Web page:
In a mere 14 years, the Weimar Republic had 19 Governments. The Republic was unloved by the German people and had achieved few successes in the eyes of the people since its inception. The fact that the Weimar Republic, in its entire existence, was not able to form a majority government, and thus was ruled by coalitions meant that precious few confident decisions could be made. Any proposals that were passed through the Reichstag were weak after being severely compromised. The Weimar governments were ineffectual, and unable to face problems without resorting to right wing force with the Friekorps or the Reichswehr. Obviously, when all protests were violently opposed by the government of Weimar, there is going to be a mounting of anger against the governments, and this is what occured. So, when Adolf Hitler and the Nazi Party came along and opposed the Weimar governments, they were able to attract more and more support. As the governments in power continued to blunder, the Nazis gained increased popularity. “The dysfunctional nature of Weimar democracy … aided in the rise of Nazism. The Weimar republic started in chaos, spent much of its short life in chaos, and dissolved without putting up much resistance.”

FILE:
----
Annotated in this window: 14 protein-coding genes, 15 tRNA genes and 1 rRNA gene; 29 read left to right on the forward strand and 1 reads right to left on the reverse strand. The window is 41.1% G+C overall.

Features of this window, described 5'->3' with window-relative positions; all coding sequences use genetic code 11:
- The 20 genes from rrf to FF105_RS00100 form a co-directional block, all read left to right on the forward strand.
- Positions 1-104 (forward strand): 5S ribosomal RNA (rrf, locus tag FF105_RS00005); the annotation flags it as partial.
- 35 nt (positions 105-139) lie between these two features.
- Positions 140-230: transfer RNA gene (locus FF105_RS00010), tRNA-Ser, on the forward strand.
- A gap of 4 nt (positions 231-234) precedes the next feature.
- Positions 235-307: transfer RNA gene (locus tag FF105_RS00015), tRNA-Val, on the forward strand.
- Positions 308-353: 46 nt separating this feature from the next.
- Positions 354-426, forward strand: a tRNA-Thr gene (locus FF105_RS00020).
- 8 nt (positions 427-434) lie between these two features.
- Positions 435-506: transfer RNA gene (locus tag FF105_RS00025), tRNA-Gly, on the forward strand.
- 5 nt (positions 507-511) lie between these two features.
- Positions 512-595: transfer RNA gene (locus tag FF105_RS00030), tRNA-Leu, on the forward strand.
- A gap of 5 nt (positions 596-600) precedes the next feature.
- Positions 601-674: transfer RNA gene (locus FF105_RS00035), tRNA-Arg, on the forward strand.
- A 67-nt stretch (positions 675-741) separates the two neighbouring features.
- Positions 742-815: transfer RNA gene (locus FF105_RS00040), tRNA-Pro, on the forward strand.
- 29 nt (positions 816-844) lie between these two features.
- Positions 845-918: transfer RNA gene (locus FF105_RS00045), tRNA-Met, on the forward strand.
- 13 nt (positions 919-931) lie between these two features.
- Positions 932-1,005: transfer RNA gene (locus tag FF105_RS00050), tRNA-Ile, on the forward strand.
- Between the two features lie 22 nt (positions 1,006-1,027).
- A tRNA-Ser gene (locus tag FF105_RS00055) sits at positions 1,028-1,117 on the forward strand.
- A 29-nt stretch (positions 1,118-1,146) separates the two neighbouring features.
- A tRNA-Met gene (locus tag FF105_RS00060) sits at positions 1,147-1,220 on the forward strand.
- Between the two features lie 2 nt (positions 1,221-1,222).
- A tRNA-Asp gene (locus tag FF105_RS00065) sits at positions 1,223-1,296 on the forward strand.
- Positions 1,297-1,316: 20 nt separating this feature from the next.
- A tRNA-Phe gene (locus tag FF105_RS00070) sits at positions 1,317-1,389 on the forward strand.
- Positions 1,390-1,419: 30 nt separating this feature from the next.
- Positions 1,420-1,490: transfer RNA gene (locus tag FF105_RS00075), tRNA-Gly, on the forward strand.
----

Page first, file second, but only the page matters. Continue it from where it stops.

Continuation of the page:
The Weimar Republic was also given considerable blame for Germany’s defeat in World War One as the Treaty Of Versailles was signed after the Weimar Republic was proclaimed. As W.R.D. Jones observed: “It was Germany’s defeat in this war [World War One] and her losses by the treaty of Versailles … that gave Hitler one of the two great weapons which he used to rouse his audiences to frenzy.” Indeed, the losses by the Treaty of Versailles were considerable. Germany lost thirteen percent of her territories, all her colonies, fifteen percent of her arable (fertile) land, seventy-five percent of iron resources, twenty-eight percent of coal resources as well as a great deal of industrial and transport capital. Unfortunately for the Weimar Republic, it was blamed for much of this and “tarnished by association with defeat, weakness, vacillation.”